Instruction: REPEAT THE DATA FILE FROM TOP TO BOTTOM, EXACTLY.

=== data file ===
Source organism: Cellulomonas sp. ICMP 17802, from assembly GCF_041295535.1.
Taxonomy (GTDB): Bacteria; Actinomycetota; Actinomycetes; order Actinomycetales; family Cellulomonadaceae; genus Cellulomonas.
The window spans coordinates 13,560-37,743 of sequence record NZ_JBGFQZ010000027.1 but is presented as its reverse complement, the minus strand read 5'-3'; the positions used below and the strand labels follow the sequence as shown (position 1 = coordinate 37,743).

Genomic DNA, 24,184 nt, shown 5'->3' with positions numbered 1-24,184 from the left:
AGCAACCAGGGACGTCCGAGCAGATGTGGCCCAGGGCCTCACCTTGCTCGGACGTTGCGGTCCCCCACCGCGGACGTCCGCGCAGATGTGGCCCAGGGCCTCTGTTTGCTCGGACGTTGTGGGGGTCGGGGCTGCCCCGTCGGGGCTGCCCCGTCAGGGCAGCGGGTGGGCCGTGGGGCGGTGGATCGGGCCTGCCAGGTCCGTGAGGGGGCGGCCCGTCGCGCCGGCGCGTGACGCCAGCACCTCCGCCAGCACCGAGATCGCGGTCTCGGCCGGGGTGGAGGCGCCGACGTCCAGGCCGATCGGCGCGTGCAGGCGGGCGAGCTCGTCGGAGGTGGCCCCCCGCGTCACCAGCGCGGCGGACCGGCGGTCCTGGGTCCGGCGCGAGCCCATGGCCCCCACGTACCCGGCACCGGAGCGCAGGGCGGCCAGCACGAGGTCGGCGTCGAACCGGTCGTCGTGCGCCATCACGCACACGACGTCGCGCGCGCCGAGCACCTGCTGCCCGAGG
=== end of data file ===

Source organism: Cellulomonas sp. ICMP 17802, from assembly GCF_041295535.1.
Taxonomy (GTDB): Bacteria; Actinomycetota; Actinomycetes; order Actinomycetales; family Cellulomonadaceae; genus Cellulomonas.
The window spans coordinates 13,560-37,743 of sequence record NZ_JBGFQZ010000027.1 but is presented as its reverse complement, the minus strand read 5'-3'; the positions used below and the strand labels follow the sequence as shown (position 1 = coordinate 37,743).

Genomic DNA, 24,184 nt, shown 5'->3' with positions numbered 1-24,184 from the left:
AGCAACCAGGGACGTCCGAGCAGATGTGGCCCAGGGCCTCACCTTGCTCGGACGTTGCGGTCCCCCACCGCGGACGTCCGCGCAGATGTGGCCCAGGGCCTCTGTTTGCTCGGACGTTGTGGGGGTCGGGGCTGCCCCGTCGGGGCTGCCCCGTCAGGGCAGCGGGTGGGCCGTGGGGCGGTGGATCGGGCCTGCCAGGTCCGTGAGGGGGCGGCCCGTCGCGCCGGCGCGTGACGCCAGCACCTCCGCCAGCACCGAGATCGCGGTCTCGGCCGGGGTGGAGGCGCCGACGTCCAGGCCGATCGGCGCGTGCAGGCGGGCGAGCTCGTCGGAGGTGGCCCCCCGCGTCACCAGCGCGGCGGACCGGCGGTCCTGGGTCCGGCGCGAGCCCATGGCCCCCACGTACCCGGCACCGGAGCGCAGGGCGGCCAGCACGAGGTCGGCGTCGAACCGGTCGTCGTGCGCCATCACGCACACGACGTCGCGCGCGCCGAGCACCTGCTGCCCGAGG